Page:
While the film starts off strong, it becomes rather bloated and repetitive, lessening the effect of the film and the messages it wants to convey. Time and again, scenes are repeated over and over (especially with respect too Kim Myung-Min’s quarantined family) without adding anything to the narrative and serving only to drag out the pace and run time.

The screenplay wanders aimlessly at times and could have used some judicious editing. Kim Myung-Min’s transformation from unlikable to hero is forced and lightning fast.  Kim Dong-Wan’s brother character could have been interesting but the director and writers never quite seem to know what to do with him and there is a period of about 20 minutes (possibly more) where he just vanishes.  Lee Honey certainly delivers as best she can, but the screenwriters never really know what to do with her or her scientist character.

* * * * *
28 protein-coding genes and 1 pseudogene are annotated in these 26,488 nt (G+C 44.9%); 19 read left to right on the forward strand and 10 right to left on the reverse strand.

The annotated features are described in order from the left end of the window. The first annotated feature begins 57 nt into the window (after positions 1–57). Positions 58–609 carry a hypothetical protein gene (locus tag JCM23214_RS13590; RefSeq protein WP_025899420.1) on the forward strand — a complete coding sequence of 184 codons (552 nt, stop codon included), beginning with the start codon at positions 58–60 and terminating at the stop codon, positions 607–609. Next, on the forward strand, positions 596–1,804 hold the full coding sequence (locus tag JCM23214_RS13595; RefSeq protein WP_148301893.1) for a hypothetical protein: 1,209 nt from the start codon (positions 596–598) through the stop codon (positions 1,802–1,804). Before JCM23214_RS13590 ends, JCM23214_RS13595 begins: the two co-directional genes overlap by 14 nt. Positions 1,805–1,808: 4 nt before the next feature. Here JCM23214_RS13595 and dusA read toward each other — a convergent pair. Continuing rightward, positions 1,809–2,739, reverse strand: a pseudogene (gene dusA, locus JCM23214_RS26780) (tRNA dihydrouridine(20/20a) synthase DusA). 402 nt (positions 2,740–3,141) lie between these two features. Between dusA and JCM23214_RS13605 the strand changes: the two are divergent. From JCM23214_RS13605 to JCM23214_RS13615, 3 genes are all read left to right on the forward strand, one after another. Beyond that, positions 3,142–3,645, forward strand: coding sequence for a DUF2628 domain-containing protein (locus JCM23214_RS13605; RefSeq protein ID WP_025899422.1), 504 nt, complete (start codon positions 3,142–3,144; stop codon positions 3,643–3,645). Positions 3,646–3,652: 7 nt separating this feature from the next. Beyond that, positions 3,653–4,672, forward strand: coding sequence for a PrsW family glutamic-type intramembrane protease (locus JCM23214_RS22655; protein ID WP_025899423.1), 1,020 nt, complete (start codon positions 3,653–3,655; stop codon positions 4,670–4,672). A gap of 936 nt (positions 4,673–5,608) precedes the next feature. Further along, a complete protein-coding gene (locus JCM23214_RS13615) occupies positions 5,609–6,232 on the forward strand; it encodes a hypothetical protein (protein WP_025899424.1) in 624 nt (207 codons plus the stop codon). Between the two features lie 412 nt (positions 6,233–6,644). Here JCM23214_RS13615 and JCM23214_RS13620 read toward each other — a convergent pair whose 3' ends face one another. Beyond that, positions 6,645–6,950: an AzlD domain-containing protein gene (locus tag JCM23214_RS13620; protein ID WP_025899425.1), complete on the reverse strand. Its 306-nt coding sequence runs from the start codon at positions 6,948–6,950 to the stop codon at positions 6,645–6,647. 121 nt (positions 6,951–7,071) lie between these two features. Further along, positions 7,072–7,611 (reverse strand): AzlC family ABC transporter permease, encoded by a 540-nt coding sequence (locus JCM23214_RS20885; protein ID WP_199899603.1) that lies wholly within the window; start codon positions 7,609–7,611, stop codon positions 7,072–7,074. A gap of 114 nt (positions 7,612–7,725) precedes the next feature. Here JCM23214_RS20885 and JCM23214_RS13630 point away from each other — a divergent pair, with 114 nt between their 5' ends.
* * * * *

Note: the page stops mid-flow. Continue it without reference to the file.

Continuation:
Because of the repetitive nature of the film, director Park has a difficult time maintaining any suspense or horror.  Technical elements such as cinematography and sound design are all competent but not groundbreaking or particularly inventive.  They serve the film but never serve to necessarily enhance the drama.

There is a lot of social commentary here: ineptness of government, greed of corporations, man’s inhumanity to man, one’s inability to appreciate family until it is threatened. But the commentary is delivered with a sledge-hammer rather than a soft touch.